Each country is headed by a ruler. In EU4, rulers are influential in the running of a country, having between 0 and 6 points of administrative, diplomatic and military skill; these skills contribute directly to the nation's monthly generation of monarch power. Rulers may be either a monarch, who as an heir inherits the title from a relative in a monarchy, or an elected leader of a republic or theocracy, chosen by the AI or player at regular intervals.
- 1 Monarch power
- 2 Personalities
- 3 Monarchy
- 4 Republic
- 5 Theocracy
- 6 Chance of death and life expectancy
- 7 See also
- 8 Footnotes
When generated (by event or by random chance), rulers/heirs have their monarch power set.
The formula for this is simple: .
For lucky nations, the formula is: . (This can equal 7, but will in that case get reduced to 6)
For generation of regencies, the formula is , with lucky nations not getting the "-1" modifier.
|Point Probability||Regular Nations/Lucky Regencies||Regencies||Lucky Nations|
|0||1/16 (2/32)||3/16 (6/32)||1/32|
|1||1/8 (4/32)||3/16 (6/32)||3/32|
|2||3/16 (6/32)||1/4 (8/32)||5/32|
|3||1/4 (8/32)||3/16 (6/32)||7/32|
|4||3/16 (6/32)||1/8 (4/32)||7/32|
|5||1/8 (4/32)||1/16 (2/32)||5/32|
|6||1/16 (2/32)||0||1/8 (4/32)|
- Main article: Personalities
Rulers of AI nations will have personalities that determine how they act. The particular personality assigned to each ruler is strongly correlated with the category of their highest skill, with administrative, diplomatic, and military skill leading to administrator, diplomat, and militaristic personalities respectively. Knowledge of this can help players predict the personality of an upcoming heir.
With the Rights of Man expansion, every single ruler/heir have traits that develop over time. These personalities grant a modifier for the nation as well as changes to the AI's actions. All personalities unlock new options in some events, as well as have events of their own.
Monarchs (rulers of countries with a monarchy government type) rule until death, and have an heir to succeed them and inherit the throne. The system is nearly identical to EU3's system of monarchs, heirs and dynasties.
A dynasty is acquired through:
- Spread from other dynasties
- Pretender rebels
Most countries at game start, in 1444 or in other bookmarks, already have a dynasty. There a some exceptions to this, notably Poland in 1444 which is in the special situation of interregnum.
Dynasties, especially those initially found in powerful countries, can be shared by several countries. A shared dynasty grants a +25 bilateral bonus to relations with all countries with which the dynasty is shared.
The “game of thrones”
- For the diplomatic effects of royal marriage between countries, see Diplomacy#Royal marriage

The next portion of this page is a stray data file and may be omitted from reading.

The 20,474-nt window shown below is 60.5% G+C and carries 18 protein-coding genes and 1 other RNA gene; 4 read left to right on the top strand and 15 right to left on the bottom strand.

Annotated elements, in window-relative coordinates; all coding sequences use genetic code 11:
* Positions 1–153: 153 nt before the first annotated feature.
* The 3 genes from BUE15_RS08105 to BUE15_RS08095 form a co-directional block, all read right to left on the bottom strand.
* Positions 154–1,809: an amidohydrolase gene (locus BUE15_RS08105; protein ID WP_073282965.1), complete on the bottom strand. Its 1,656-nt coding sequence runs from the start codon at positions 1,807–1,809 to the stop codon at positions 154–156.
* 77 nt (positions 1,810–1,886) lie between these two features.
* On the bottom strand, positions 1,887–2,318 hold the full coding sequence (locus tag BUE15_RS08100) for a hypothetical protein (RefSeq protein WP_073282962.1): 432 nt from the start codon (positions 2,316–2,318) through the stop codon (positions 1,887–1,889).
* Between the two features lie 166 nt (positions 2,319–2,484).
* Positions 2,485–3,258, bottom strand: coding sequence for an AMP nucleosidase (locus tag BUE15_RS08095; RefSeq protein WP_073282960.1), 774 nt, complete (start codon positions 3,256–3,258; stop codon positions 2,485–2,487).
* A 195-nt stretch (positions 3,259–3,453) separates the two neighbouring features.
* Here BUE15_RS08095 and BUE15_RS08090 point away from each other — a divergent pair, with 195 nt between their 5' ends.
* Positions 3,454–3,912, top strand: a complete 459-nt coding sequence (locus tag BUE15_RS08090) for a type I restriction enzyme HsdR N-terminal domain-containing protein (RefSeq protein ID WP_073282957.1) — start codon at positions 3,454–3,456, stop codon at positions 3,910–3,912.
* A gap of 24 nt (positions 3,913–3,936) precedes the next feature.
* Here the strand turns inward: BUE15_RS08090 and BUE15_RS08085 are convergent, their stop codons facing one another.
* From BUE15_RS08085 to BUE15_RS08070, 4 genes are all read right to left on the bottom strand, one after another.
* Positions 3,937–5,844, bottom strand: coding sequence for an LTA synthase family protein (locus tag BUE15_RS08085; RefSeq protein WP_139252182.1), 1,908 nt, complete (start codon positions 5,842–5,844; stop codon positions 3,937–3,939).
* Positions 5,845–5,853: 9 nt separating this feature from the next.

- For the mechanics of personal unions formation, see Personal union
Countries ruled by monarchs may arrange royal marriages with others.
Each royal marriage gives 0.1 legitimacy per year, but entering into a marriage with a nation with lower prestige causes an immediate drop of 1-5 legitimacy.
|Available only with the Rights of Man DLC enabled.|
A royal marriage has a chance to produce a consort to the nation's ruler (queen-consort for male rulers or prince-consort for female rulers). The consort will belong to the other nation's dynasty. There is also a chance of getting a consort of a local minor noble dynasty if the nation gains an heir without a consort present. Having a consort will give a slight relations boost with the nation of origin.
The consort will take the role of the de facto ruler in a time of regency - thus lifting the restrictions placed by the regency rule - until the designated heir comes of age. It is possible for the consort to remain in power after the heir becomes old enough through events or in case of death.
A monarch has an heir, who may represent a son, daughter, cousin or other relative. In a monarchy, an heir has an associated claim strength (from weak to strong), which determines their starting legitimacy upon succeeding the throne. Heirs come of ruling age at 15, a regency will otherwise rule until they come of age.
In cases where no heir exists, the mention "No Legal Heir" will stand instead of the heir's name, age and claim strength. If at ruler's death, there is still no heir, the country may:
- Be at the receiving end of a dynasty spread from another country it has a royal marriage with
- Become the junior partner of a personal union
- Face a succession war at the issue of which it becomes the junior partner of a personal union with the winning country.
- Get a new ruler from the deceased monarch's dynasty
- Get a new ruler from a randomly-chosen dynasty among the ones figuring in the game files for the country ("A XYZ noble will accede to the throne")